Court Rules Transgendered Student's Rights Were Violated In School Bathroom Case

| by Will Hagle

The Supreme Judicial Court of Maine has ruled that a transgender individual's rights were violated when she was denied access to the girls' bathroom at an elementary school.

The ruling came as a result of transgender student Nicole Maines' successful lawsuit against the Oreno School District. Maines, who is biologically a male but has identified as female since age two, had been using the girls’ bathroom in Oreno district public schools until 2009, when district officials suggested she use the staff bathroom instead.

According to the Daily Mail, school officials intervened only when a fifth-grade boy complained to administrators about the issue. Maines’ family subsequently sued along with the assistance of the Maine Human Rights Commission. Maines was in fifth grade at the time.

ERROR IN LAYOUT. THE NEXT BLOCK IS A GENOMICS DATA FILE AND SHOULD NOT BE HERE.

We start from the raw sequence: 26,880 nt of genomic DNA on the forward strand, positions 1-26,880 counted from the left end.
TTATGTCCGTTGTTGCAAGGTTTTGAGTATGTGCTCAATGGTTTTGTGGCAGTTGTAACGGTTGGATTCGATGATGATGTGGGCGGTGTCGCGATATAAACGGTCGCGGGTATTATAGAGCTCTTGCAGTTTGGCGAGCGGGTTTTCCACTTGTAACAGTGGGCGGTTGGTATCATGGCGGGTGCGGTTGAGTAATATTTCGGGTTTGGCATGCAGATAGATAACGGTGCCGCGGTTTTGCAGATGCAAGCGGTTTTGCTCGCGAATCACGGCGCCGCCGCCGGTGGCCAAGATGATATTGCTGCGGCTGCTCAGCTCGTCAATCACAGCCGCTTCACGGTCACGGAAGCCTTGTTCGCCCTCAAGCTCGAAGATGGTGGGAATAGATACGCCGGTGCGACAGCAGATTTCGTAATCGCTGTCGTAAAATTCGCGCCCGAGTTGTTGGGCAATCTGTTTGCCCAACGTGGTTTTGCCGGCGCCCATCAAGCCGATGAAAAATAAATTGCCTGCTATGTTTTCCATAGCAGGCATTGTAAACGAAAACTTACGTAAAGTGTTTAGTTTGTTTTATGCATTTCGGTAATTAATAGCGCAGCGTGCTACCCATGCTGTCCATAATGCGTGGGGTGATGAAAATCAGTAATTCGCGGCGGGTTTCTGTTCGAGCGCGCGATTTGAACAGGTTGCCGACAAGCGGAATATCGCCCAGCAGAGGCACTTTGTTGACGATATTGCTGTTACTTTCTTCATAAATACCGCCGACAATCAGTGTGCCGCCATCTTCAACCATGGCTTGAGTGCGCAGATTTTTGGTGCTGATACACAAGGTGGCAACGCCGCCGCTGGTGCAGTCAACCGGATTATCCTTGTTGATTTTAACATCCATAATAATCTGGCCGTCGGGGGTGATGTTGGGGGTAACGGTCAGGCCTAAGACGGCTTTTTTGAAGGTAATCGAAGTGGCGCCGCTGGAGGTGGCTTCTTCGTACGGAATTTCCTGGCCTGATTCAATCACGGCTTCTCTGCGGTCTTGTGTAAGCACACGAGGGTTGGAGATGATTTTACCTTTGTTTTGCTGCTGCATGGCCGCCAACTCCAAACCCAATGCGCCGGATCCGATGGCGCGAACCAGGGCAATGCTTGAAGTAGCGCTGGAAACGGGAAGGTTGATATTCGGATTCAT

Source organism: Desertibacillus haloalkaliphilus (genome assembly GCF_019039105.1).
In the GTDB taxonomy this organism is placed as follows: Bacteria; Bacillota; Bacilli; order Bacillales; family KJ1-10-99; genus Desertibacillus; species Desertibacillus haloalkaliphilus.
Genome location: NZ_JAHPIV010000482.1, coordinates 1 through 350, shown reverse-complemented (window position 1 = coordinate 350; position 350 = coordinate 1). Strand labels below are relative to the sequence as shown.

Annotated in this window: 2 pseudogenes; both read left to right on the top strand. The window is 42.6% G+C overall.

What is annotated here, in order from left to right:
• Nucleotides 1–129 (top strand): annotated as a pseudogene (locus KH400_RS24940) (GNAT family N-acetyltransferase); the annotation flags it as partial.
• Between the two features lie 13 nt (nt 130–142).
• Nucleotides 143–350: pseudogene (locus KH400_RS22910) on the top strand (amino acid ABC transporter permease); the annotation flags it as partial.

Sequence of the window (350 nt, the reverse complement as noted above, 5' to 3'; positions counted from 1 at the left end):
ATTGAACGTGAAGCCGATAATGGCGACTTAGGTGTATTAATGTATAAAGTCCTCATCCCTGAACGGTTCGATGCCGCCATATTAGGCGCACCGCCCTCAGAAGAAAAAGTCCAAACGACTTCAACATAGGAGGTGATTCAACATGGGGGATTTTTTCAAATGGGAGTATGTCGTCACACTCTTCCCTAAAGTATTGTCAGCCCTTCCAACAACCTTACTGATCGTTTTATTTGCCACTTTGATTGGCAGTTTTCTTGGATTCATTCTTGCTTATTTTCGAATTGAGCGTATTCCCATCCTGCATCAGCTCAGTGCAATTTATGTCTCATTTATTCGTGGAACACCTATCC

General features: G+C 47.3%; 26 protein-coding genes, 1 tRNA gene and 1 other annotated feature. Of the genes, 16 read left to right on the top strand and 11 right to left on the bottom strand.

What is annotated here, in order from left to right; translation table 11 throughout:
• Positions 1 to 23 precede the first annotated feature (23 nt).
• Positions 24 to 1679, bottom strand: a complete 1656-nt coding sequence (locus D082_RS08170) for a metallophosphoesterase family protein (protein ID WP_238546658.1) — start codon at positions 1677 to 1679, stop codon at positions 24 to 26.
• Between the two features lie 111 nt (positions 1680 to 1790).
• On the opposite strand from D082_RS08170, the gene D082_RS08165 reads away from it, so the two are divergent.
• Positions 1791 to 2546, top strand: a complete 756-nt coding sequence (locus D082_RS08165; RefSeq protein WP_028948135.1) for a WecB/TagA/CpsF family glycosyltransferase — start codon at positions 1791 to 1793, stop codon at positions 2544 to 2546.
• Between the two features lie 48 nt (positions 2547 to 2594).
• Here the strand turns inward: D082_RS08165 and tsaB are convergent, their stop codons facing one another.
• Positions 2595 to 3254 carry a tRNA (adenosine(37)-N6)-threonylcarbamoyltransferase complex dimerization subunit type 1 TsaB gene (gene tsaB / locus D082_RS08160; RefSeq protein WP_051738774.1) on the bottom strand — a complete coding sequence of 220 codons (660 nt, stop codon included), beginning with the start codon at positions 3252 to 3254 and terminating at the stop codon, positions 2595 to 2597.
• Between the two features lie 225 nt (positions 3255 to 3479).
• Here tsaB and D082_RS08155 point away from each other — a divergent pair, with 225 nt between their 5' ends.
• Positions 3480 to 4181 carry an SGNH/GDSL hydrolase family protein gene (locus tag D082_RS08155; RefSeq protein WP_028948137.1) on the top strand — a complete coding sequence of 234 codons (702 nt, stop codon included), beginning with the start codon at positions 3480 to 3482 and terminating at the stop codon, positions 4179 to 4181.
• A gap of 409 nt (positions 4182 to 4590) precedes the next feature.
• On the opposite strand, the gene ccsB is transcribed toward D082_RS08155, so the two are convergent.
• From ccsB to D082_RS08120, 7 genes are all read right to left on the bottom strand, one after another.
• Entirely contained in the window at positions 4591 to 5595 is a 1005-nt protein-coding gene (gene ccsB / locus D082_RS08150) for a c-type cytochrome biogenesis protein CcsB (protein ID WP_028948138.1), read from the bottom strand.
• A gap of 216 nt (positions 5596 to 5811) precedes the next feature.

According to the AP, this ruling marks the first time a state high court has allowed a transgendered individual to use the public bathroom of the gender with which he or she identifies. Although the ruling should have a ripple effect across other districts throughout the state of Maine, it currently applies specifically to the state alone. Other states such as California and Colorado have had similar instances of transgender issues in schools occur, but no other state or federal entities have made rulings such as the one issued by Maine’s Supreme Judicial Court, which found the Oreno School District in violation of the Maine Human Rights Act.

Nicole’s father Wayne Maines has expressed unflinching support for his daughter throughout her life. He explained that he was pleased with the court’s ruling.

“It sends a message to my kids that you can believe in the system and that it can work. I’m just going to hug my kids and enjoy the moment, and do some healing,” Wayne said.